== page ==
Description: Magnetic transmission X-ray microscopy (M-TXM) is used to image domain walls in magnetic ring structures formed by a 300 nm wide, 24 nm thick Ni{sub 81}Fe{sub 19} nanowire. Both transverse and vortex type domain walls are observed after application of different field sequences. Domain walls can be observed by comparing images obtained from opposite field sequences, or else domain wall propagation observed by comparing successive images in a particular field sequence. This demonstrates the potential use of M-TXM in developing and understanding planar magnetic nanowire behavior.
Date: December 1, 2007
Creator: Bryan, M. T.; Fry, P. W.; Fischer, P. & Allwood, D. A.
Partner: UNT Libraries Government Documents Department

MOSAIC: a new wavefront metrology

Description: MOSAIC is a new wavefront metrology that enables complete wavefront characterization from print or aerial image based measurements. Here we describe MOSAIC and verify its utility with a model-based proof of principle.
Date: February 2, 2009
Creator: Anderson, Christopher & Naulleau, Patrick
Partner: UNT Libraries Government Documents Department

UC Assurance Plan For Lawrence Berkeley National Laboratory July2007

Description: This Division ES&H Self-Assessment Manual describes how the Laboratory administers a division self-assessment program that conforms to the institutional requirements promulgated in the 'LBNL Environment, Safety and Health Self-Assessment Program' (LBNL/PUB-5344, latest revision). The institutional program comprises all appraisal and reporting activities that identify environmental, safety, and health deficiencies and associated corrective actions. It is designed to meet U.S. Department of Energy (DOE) requirements for self-assessment. Self-assessment is a continuous process of information gathering and evaluation. A division selfassessment program should describe methods for gathering and documenting information, and methods to analyze these performance data to identify trends and root causes and their corrections.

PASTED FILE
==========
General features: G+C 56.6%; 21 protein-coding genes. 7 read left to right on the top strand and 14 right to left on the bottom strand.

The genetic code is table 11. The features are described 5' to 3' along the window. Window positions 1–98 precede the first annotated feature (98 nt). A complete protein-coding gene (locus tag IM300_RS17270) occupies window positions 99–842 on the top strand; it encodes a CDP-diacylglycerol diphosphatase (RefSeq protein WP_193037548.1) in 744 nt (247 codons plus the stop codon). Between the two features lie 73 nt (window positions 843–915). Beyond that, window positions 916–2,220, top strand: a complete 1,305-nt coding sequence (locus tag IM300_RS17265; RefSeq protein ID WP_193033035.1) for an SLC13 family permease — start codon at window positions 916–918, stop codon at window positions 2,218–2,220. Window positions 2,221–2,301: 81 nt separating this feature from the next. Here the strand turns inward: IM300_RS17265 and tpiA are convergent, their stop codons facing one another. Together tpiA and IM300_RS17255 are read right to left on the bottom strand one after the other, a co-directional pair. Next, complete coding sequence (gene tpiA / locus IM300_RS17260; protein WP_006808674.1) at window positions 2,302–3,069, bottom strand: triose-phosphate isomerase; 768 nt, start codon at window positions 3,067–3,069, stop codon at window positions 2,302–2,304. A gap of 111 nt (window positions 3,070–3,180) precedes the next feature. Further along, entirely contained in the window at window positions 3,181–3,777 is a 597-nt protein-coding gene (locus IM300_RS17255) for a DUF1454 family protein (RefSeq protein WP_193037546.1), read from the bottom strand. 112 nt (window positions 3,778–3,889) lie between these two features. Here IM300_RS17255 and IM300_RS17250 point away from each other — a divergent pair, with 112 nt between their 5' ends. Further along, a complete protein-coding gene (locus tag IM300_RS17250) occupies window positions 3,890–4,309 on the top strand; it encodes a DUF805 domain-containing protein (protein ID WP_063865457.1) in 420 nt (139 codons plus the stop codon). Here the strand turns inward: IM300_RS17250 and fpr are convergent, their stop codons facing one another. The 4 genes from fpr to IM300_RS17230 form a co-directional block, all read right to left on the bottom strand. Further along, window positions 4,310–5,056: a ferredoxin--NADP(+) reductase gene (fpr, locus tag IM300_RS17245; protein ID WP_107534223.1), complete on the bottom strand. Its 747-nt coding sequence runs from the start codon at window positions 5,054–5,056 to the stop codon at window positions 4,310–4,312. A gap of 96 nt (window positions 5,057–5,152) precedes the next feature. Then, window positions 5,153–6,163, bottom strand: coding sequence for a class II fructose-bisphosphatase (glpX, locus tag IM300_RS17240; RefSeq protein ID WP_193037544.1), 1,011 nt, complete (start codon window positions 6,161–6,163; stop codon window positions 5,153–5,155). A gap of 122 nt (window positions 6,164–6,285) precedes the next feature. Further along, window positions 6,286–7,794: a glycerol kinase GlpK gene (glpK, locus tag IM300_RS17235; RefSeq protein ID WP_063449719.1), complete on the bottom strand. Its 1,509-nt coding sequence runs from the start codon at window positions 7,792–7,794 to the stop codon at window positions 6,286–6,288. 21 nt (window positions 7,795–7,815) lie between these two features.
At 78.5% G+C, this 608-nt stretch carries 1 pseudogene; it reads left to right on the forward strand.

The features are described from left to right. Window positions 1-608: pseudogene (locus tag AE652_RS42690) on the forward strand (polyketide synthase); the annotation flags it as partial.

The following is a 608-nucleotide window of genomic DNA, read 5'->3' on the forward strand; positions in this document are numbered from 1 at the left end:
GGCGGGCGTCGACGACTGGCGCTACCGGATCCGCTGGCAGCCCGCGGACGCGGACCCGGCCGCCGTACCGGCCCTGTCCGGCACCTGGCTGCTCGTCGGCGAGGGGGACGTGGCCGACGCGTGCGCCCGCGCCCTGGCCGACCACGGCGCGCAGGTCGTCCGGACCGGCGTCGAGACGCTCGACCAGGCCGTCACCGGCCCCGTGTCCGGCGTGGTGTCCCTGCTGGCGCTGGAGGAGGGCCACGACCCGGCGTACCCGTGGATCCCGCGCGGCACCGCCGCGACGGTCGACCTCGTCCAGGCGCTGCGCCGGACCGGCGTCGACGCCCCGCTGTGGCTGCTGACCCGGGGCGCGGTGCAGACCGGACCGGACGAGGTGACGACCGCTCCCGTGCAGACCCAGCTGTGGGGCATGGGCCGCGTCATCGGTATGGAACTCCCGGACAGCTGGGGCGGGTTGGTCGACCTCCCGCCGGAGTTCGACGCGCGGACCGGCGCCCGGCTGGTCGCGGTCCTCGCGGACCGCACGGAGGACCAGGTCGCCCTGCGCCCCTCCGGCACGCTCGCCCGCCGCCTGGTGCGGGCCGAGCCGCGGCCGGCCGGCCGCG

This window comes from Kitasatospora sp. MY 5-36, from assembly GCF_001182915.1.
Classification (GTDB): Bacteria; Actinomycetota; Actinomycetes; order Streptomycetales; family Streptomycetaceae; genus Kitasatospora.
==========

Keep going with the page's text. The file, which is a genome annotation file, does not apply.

Date: July 9, 2007
Creator: Chernowski, John
Partner: UNT Libraries Government Documents Department

Accelerating the Payment of PACE Assessments By Mark Zimring and Merrian Fulle

Description: The 'acceleration' of land-secured assessments allows municipalities to declare the entire value (not just the late payments) of a property owner's outstanding balance payable if a default occurs. State laws vary on whether acceleration is required, permitted, or prohibited. Acceleration can be attractive to bond investors because it strips out non-performing assessments, and may avoid delays in debt service payments to investors. The risk that non-acceleration will negatively impact bond investors is a particular issue in states without a process for rapidly resolving defaults. However, acceleration may also increase the risk to mortgage holders, as the full amount of the outstanding assessment becomes due and traditionally has priority over other lien holders. Acceleration also places a greater burden on the property owner.
Date: May 4, 2010
Creator: Zimring, Mark & Fuller, Merrian
Partner: UNT Libraries Government Documents Department